FIRST DRIVE | Outclassed 2021 Lexus LS 500 lags behind rivals
The LS nameplate is where it all started for Japanese premium brand Lexus. It went on to cement the reputation of the brand as one worthy of mention in the same breath as revered Germans. Probably no coincidence that the first generation car looked like a facsimile of the Mercedes-Benz S-Class W140.
In North America particularly, the LS was an instant hit, a top-seller that shook the stronghold of those Teutonic pioneers. Fast-forward to present times and the fifth generation LS, first launched in 2017, is hardly what you’d call derivative. No part of its exterior or interior execution could be labelled as a copy. But it’s also not as popular as its genesis was, since the Lexus model portfolio has expanded.
In the US, just 3,617 copies were sold during 2020 and 5,528 in 2019. They sold more units of the large LX flagship sport utility vehicle — 4,512 units last year. In SA, your chances of spotting an LS in the wild are slim, in contrast to sightings of counterparts from BMW, Mercedes-Benz or Audi, whose S8 arrived earlier in 2021 (they’re no longer selling the “regular” A8 here).
If you are one of the handful who lusts after the left-field LS 500, good news. Lexus rolled out a few minor changes to their top level sedan. We had some time behind the wheel (and in the backseat) at an event in Mpumalanga last week.
Truth be told, the big LS didn’t inspire us as much as the other offering revealed by the manufacturer, the LC 500 convertible. It rides on the same platform, however, dubbed the GA-L architecture in the corridors of Lexus development.
Visually, there’s a lot going on. The front has to be its most flattering angle, with the familiar spindle grille and sword-inspired elements. It seems to fall apart towards the rear, with a fastback-like profile that’s not expected in a segment where buyers want three-box conventionality. If you want to make a bigger statement, the F-Sport package throws in wheels with an aggressive style, an aerodynamic kit, badges and on the inside, aluminium trim.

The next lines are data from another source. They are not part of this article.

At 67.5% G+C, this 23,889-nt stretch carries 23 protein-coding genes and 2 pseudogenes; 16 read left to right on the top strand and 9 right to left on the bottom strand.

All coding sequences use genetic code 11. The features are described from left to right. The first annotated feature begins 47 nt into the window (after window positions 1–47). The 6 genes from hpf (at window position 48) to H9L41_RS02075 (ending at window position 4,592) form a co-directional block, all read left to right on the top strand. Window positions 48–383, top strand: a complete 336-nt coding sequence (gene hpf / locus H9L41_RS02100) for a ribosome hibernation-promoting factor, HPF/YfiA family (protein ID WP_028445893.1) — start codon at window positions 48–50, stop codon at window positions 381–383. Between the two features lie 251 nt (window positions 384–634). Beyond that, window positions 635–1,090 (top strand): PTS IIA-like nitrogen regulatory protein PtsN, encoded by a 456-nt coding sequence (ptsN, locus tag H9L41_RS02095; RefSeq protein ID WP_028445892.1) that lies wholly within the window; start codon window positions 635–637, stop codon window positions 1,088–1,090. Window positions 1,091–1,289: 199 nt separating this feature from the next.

What’s actually new in comparison to the 2017 car? The updates are largely beneath the skin. Lexus said the 3.5-litre, twin-turbocharged V6 was fettled to improve responsiveness and reduce operating noise. The timing of the 10-speed automatic has been adjusted. Revised engine mounts, alterations to the damping system and strengthened stabiliser bars (front and rear) culminate in a smoother on-road experience.
Smoothness and hushed operation are undoubtedly the strong points of the LS. On idle, you might think there is some hybrid trickery in the mix — not the case, it is that quiet. The six-cylinder engine note is never intrusive, more like a whispering wind, as the 310kW and 600Nm transmitted to the rear axle facilitates a gentle (but expedient) dash to 100km/h. It takes about five seconds. Semi-autonomous driving features include adaptive cruise control, lane-keep assistance and steering assistance.
It could have been the all-black colour scheme, but the ambience of the cabin in our test car was decidedly drab. The layout packs the usual assortment of sweeps and patterns, straight out of the Lexus architecture handbook. But there were some parts that looked out of place in a high-end luxury car, like those strange silver-on-plastic inlays of the fascia. Or the decorative inserts on the doors, with a pattern that looks like the veins of a leaf. The armrests on those doors are finished in “simulation leather” upholstery. And then there’s that lamentable infotainment system, but at least in this case, there’s touchscreen functionality. All occupants are treated to ventilated seats, with a vibrating seat massage feature.
All the while I couldn’t help but think the LS feels a bit lacklustre. Aside from the power and rear wheel drive chassis, I could have been driving the considerably cheaper ES (an amazing car at its price point). The “wow” factor is missing here. You can buy a BMW 7-Series and option it with a function that lets you move the car back and forth using the key fob. The new S-Class has an interior with screens for everyone and the family pet, and has a pre-collision safety system that literally props the vehicle up in a side impact. If it’s sprinting ability you want, that earlier mentioned Audi S8 can dash to 100km/h in 3.8 seconds.
If you’re spending upwards of R2,204,200 on a flagship sedan, you can do better than the Lexus LS 500.